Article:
LOS ANGELES — Comcast Corp.'s second-in-command Steve Burke will become chief executive of NBC Universal when the merger of the entertainment assets of Comcast and General Electric Co. is complete, the two companies announced Sunday.
Burke, 52, will succeed Jeff Zucker, 45, who said Friday that he would step down when Philadelphia-based Comcast
assumes control of NBC Universal, which is expected to happen late this
year or early 2011. The two companies are awaiting the federal
government's approval of their $30 billion transaction.
Comcast is to control 51 percent of NBC Universal; GE is to retain 49 percent.
The naming of Burke as CEO was expected. Zucker —
who since 2007 has been running the sprawling media empire that owns
such assets as the NBC network, the Universal movie studio and theme parks, the Spanish-language Telemundo network and cable TV channels USA, Bravo, Syfy, MSNBC and CNBC — will stay on for several months.
Burke, a longtime Walt Disney Co. executive who has been a senior executive at Comcast
since 1998, will face substantial challenges. He must navigate a
suddenly bulked-up media company through a digital revolution, which is
threatening to undermine the long-established economics of the media
business. Burke will have to determine whether Universal movies should
be released earlier on DVD, video on demand and online services, which
could hurt movie theater owners. He also must decide whether NBC will make episodes of its popular TV shows available for free on the website Hulu, which is partly owned by NBC Universal.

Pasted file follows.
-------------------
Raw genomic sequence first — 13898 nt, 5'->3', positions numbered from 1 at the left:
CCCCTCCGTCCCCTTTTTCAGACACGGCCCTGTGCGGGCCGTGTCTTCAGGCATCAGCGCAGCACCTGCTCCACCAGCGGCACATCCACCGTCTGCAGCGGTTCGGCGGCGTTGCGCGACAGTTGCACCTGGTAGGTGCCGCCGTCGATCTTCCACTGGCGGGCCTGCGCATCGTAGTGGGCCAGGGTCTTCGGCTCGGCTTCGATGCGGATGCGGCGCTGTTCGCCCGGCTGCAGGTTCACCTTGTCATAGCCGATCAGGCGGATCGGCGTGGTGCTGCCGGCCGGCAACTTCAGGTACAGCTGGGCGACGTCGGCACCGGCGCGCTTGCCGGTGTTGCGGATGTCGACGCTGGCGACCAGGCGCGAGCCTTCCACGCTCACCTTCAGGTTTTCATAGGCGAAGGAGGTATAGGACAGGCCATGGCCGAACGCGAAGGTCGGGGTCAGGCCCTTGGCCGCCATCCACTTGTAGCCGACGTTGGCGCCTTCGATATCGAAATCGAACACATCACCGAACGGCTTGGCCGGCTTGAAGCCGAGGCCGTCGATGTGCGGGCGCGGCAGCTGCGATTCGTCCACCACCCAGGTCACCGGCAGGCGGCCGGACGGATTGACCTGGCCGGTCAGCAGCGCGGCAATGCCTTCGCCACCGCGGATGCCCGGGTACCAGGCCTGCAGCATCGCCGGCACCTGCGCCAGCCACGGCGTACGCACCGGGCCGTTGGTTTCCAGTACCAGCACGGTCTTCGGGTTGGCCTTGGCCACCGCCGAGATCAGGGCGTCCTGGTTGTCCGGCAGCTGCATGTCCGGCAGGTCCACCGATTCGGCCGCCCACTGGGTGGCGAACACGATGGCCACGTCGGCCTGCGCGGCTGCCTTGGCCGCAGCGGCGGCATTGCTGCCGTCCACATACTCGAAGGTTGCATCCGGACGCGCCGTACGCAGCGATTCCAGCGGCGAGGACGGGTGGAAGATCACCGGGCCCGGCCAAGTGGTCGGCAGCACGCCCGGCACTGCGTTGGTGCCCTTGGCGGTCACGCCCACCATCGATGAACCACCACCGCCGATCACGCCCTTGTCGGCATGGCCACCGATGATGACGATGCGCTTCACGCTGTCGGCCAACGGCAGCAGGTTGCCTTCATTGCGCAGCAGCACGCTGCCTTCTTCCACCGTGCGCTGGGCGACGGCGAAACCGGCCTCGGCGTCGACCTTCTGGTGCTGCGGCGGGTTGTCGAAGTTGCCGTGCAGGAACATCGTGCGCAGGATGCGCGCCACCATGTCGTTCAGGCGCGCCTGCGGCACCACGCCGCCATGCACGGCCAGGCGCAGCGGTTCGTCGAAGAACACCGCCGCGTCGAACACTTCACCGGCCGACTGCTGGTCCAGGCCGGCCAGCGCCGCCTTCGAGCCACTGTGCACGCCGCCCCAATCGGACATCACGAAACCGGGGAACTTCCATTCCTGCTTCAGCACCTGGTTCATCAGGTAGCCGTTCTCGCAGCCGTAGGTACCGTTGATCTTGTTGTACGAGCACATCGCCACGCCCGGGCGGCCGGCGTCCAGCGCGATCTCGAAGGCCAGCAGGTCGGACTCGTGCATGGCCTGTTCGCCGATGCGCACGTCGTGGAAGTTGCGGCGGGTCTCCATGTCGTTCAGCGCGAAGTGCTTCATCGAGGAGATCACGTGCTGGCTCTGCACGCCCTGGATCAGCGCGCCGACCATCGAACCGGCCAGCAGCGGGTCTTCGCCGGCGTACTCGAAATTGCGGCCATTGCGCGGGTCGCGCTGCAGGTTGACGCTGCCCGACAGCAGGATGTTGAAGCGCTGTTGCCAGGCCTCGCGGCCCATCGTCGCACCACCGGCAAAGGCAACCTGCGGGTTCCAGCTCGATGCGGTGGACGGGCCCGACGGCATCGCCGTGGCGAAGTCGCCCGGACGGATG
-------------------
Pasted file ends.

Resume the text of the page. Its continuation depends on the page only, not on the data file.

But first he must assemble his own team without alienating key NBC lieutenants or his future partners within GE during the transition. Although Comcast is allowed to plan for the integration of the two companies, federal rules prohibit Comcast executives from officially calling the shots until they control the venture.
During the last nine months, Burke has been meeting
with senior executives and working to create a more streamlined
management structure for NBC Universal — an endeavor that has put
several Comcast and NBC executives in competition for the same jobs. Burke has not yet discussed with key NBC
executives what their futures might be, but he has said that he will
have his team assembled and ready to go as soon as the deal closes.
Burke prides himself as being a straight shooter who
dislikes the drama of office politics or underlings who seek the media
spotlight. Among his top priorities will be to establish a more
toned-down culture at NBC Universal, which has a string of able
executives, many with big egos.
Burke was not available Sunday, a Comcast spokeswoman said. After the merger, he will continue as chief operating officer of Comcast,
the nation's largest cable provider, in addition to being the CEO of
NBC Universal. The media company will remain headquartered in New York.
"Steve is one of the most well-respected executives
in the industry, and I am confident that he will lead NBCU forward to a
new era of growth," Comcast Chief Executive Brian Roberts said in a statement.
People who know Burke say that he has been training
for his new role for much of his life. Burke comes from a prominent
business family. His father, Dan Burke, was one of the two architects of the Capital Cities television station group that gobbled up ABC and later sold the company to Disney. His uncle, James Burke, was chairman of Johnson & Johnson during the deadly 1982 Tylenol scare.
Burke earned an MBA from the Harvard Business School in the same class as GE Chief Executive Jeffrey Immelt.
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